Yes, it is a horrible situation Mrs. Shank is in but she is not entitled to monetary compensation from her employer because of an accident and injuries she sustained elsewhere.

    I find this story absolutely shameful because of the way Wal-Mart was portrayed as the 'bad guys' and the Shank family was portrayed as the; pitiful injured party –entitled to money from a business that was not, if I understand correctly,responsible in any way with the accident that Mrs. Shank experienced in the first place!

    What am I missing here? What is the matter with you AC and your minions? What don't you logically, honestly, truly not understand about this case/story?

    This sort of reporting from AC360 is what I now expect–it is why I now tune into AC360 only to assuage my curiosity over what designer suit and color of tie AC will be wearing –"Keeping Them Honest", what's that got to do with anything?

    This was just shameful reporting.

    April 2, 2008 at 3:40 pm |
  11. Dave

    If Walmart wants to do the right thing they should start a trust fund for her for FIVE million dollars then I might shop there again!!!!!!!!

    April 2, 2008 at 3:39 pm |
  12. K.Love

    I've been boycotting Wal-Mart for the past 6 years for reasons not mentioned in the article. This story made me reaffirm my committment to standing up for those who can't stand for themselves.

    April 2, 2008 at 3:31 pm |
  13. Travis Davidson

    Its pretty bad that it takes Bad Publicity and people to boycott Wal-Mart for them to do the right thing. They should have never went after this family in the first place, this family has suffered enough as it is. My thoughts and prayers are with this family. It just goes to show u that Company's don't care about there Employees they only care about the money they profit. I really hope Wal-Mart pays dearly for this because they deserve it. I think people should still boycott Wal-Mart and show them they done wrong.

    Travis Davidson
    Columbus, Ohio

    April 2, 2008 at 3:12 pm |
  14. kate

    Elation is the word that comes to mind regarding the Shanks and Walmart. Last week my daughter was on spring break from grad school in Illinois, visiting me in Atlanta. We heard the CNN report about Walmart recouping her health care costs. Outrageous! We both got on our laptops and wrote letters to corporate. A day or so later, we got form emails saying basically, "This is our policy and tuff noogies." Gratifying that they reconsidered did the right thing!!!

    April 2, 2008 at 2:38 pm |
  15. Tim O.

    I was shocked, but not really surprised, by the so-called legal expert Toobin's gratuitous and specious assertion that such cases are the consequence of the lack of national health care in this country, i.e. socialized medicine. Of course Medicaid asserts a subrogation interest in related tort claims

    April 2, 2008 at 2:05 pm |
  16. Robert Phillips

    KC and Ted:

    Before you go throwing the attorney under the bus you need to understand how the system REALLY works. To say the "trucking company should just pay b/c they were clearly at fault" is like saying if the Easter Bunny would just bring us all six figure jobs and a big sack of goodies, all of the world's problem's would be solved. It is not reality.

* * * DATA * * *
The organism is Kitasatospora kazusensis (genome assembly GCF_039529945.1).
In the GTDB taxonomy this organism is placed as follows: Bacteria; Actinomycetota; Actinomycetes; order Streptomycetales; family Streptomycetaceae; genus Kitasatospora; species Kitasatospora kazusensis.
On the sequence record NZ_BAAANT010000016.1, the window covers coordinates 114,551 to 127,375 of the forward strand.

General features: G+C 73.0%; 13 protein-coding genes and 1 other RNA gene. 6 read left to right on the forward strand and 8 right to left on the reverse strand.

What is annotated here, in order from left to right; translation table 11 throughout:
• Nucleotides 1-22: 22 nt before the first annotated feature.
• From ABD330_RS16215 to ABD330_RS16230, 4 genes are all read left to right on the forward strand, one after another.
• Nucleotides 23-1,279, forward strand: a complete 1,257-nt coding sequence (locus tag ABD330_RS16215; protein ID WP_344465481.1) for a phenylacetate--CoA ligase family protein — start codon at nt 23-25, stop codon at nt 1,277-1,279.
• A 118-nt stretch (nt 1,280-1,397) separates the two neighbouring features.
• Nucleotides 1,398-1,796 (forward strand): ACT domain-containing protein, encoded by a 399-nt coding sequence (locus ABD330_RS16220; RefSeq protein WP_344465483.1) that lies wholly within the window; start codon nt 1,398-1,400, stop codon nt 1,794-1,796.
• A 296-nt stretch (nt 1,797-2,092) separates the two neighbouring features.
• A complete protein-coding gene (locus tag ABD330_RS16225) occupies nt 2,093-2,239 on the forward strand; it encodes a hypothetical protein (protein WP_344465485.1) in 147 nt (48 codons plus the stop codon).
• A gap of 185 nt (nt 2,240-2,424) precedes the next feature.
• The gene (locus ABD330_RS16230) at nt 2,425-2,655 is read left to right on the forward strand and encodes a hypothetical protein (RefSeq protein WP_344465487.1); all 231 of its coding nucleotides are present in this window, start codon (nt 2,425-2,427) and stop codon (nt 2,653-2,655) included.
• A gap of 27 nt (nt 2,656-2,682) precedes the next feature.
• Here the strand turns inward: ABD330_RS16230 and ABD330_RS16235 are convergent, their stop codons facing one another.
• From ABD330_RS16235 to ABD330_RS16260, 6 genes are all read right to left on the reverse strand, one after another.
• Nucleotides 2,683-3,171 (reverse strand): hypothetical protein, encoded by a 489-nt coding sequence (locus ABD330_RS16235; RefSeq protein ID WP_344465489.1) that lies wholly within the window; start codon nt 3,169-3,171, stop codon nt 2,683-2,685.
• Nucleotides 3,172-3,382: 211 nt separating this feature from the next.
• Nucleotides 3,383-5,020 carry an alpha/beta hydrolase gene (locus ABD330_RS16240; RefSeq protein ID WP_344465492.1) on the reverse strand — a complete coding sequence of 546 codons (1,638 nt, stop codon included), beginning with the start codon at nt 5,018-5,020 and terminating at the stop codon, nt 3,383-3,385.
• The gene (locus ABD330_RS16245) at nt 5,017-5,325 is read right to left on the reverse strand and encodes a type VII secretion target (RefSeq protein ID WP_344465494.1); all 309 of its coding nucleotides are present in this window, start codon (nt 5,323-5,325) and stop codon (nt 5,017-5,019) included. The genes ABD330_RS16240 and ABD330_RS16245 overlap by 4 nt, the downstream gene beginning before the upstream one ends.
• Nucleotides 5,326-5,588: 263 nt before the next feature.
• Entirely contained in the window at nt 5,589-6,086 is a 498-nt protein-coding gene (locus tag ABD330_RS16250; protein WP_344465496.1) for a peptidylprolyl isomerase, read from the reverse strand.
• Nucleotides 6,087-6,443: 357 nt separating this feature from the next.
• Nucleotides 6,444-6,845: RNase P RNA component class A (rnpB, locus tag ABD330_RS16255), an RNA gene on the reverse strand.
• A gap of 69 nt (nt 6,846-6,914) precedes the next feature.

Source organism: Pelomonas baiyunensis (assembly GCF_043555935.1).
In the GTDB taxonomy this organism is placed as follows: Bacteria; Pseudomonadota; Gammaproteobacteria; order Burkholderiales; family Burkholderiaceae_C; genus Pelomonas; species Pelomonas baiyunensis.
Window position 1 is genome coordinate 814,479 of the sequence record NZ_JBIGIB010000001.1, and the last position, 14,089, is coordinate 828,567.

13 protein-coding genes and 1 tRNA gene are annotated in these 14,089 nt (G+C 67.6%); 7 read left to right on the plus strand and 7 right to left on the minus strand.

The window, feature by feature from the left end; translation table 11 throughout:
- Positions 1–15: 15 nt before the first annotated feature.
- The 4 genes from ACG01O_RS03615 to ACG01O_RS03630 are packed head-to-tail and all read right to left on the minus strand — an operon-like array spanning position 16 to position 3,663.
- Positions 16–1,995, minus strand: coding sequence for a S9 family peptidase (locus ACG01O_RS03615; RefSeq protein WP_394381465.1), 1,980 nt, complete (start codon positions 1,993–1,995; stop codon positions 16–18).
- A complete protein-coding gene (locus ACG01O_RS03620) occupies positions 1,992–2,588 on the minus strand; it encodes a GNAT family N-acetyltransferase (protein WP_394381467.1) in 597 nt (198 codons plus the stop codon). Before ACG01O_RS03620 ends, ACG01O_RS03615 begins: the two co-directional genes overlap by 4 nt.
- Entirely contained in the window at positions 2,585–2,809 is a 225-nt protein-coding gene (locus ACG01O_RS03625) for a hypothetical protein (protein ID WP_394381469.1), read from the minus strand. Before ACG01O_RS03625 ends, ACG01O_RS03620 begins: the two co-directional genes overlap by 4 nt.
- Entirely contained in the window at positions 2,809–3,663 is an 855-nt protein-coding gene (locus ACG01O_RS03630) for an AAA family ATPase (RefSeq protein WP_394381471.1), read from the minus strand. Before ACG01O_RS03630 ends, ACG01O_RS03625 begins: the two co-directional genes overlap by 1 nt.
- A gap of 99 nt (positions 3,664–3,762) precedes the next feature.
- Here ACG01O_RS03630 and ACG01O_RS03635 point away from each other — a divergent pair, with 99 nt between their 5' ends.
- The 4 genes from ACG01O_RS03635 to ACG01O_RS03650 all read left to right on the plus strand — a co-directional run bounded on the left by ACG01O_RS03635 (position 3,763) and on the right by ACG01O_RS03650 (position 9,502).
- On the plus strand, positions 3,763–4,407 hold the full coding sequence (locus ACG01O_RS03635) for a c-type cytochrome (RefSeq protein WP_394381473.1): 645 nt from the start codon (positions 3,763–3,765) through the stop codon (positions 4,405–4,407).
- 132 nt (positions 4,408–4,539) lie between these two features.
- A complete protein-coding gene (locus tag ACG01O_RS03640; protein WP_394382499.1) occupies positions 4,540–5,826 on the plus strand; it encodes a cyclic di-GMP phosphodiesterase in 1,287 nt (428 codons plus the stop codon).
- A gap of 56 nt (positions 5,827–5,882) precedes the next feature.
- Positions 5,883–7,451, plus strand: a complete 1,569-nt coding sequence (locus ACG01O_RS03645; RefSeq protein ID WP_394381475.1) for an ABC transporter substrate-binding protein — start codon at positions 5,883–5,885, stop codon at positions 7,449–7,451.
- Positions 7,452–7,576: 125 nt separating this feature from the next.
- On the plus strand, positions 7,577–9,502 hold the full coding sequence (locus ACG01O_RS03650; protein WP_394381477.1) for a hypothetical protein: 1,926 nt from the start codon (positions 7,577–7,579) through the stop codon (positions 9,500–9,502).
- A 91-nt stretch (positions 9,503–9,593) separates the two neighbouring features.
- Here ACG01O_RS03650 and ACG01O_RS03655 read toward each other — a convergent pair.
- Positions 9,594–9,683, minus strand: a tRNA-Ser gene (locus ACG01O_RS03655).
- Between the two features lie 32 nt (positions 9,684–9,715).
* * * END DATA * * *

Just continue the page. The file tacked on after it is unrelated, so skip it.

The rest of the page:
No trucking company (or any company for that matter) is just going to voluntarily hand over a million bucks. $800 for a fender bender, sure sometimes. A claim that could be worth millions of dollars? Never a chance! Almost always is it not the trucking company who will pay a claim but their insurance carrier. Insurance business model is simply take in premiums and pay out as little as possible. This is not achieved by casually paying a million dollar claim b/c “it is clear” they should. No case is clear. No matter how egregious fault it, they will find some engineer to say Ms. Shank was somehow at fault. Then Ms. Shank’s attorney must hire an engineer at $350/hr. Then the insurance company will find a neurosurgeon to say her injuries are not severe and not permanent. So then Ms. Shank’s attorney must hire a neurosurgeon at $900/hr to say otherwise. This just goes on and on until finally the trucking/insurance company realizes you can fight them toe to toe.

    If you do not hire an attorney (or even one who can bankroll a case like this) the trucking company or insurance company will NEVER settle and if you do not have a team of expensive experts the defense can move to have your case thrown out.

    RE: the $600k. No lawyer is ever going to charge a 60%. The Shanks could easily find other lawyers to take the case on a smaller fee. So where is the rest of the money? Well, for one, tens of thousands (We had a trucking last month case that we had $140k in litigation/expert costs) went out in expert and litigation costs (remember each side pays their own litigation costs). Next just b/c Wal Mart Health insurance paid $470k for medical bills does NOT mean that was all of the bills. Often they will only pay 80%. That means the Shank’s bill was closer to $600-700k.

    Guess what? The HOSPITAL gets to sue for the remainder of that money owed to them. Add up all these costs which ALL have to come out of the settlement and the numbers now make sense.